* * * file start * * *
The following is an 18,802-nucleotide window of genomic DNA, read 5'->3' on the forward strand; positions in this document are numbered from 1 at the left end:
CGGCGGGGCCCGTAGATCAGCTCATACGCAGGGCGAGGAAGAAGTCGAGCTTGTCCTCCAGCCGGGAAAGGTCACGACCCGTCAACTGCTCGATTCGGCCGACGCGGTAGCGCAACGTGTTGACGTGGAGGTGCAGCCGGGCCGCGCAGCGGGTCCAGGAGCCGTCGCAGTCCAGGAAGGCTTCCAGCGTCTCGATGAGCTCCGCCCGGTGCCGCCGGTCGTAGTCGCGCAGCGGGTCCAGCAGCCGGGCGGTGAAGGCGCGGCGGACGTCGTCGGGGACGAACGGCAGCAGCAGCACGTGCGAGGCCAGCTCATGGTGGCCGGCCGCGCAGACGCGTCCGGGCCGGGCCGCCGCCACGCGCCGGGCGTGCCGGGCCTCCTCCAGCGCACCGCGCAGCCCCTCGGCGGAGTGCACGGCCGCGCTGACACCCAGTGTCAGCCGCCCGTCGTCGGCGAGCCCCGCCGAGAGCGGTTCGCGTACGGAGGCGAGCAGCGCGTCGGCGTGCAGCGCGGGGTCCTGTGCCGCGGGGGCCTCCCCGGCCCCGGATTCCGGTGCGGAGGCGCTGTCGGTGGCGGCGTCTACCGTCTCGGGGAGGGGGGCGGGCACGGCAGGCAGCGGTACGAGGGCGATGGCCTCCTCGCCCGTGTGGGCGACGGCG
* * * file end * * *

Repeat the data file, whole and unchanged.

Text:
The following is an 18,802-nucleotide window of genomic DNA, read 5'->3' on the forward strand; positions in this document are numbered from 1 at the left end:
CGGCGGGGCCCGTAGATCAGCTCATACGCAGGGCGAGGAAGAAGTCGAGCTTGTCCTCCAGCCGGGAAAGGTCACGACCCGTCAACTGCTCGATTCGGCCGACGCGGTAGCGCAACGTGTTGACGTGGAGGTGCAGCCGGGCCGCGCAGCGGGTCCAGGAGCCGTCGCAGTCCAGGAAGGCTTCCAGCGTCTCGATGAGCTCCGCCCGGTGCCGCCGGTCGTAGTCGCGCAGCGGGTCCAGCAGCCGGGCGGTGAAGGCGCGGCGGACGTCGTCGGGGACGAACGGCAGCAGCAGCACGTGCGAGGCCAGCTCATGGTGGCCGGCCGCGCAGACGCGTCCGGGCCGGGCCGCCGCCACGCGCCGGGCGTGCCGGGCCTCCTCCAGCGCACCGCGCAGCCCCTCGGCGGAGTGCACGGCCGCGCTGACACCCAGTGTCAGCCGCCCGTCGTCGGCGAGCCCCGCCGAGAGCGGTTCGCGTACGGAGGCGAGCAGCGCGTCGGCGTGCAGCGCGGGGTCCTGTGCCGCGGGGGCCTCCCCGGCCCCGGATTCCGGTGCGGAGGCGCTGTCGGTGGCGGCGTCTACCGTCTCGGGGAGGGGGGCGGGCACGGCAGGCAGCGGTACGAGGGCGATGGCCTCCTCGCCCGTGTGGGCGACGGCG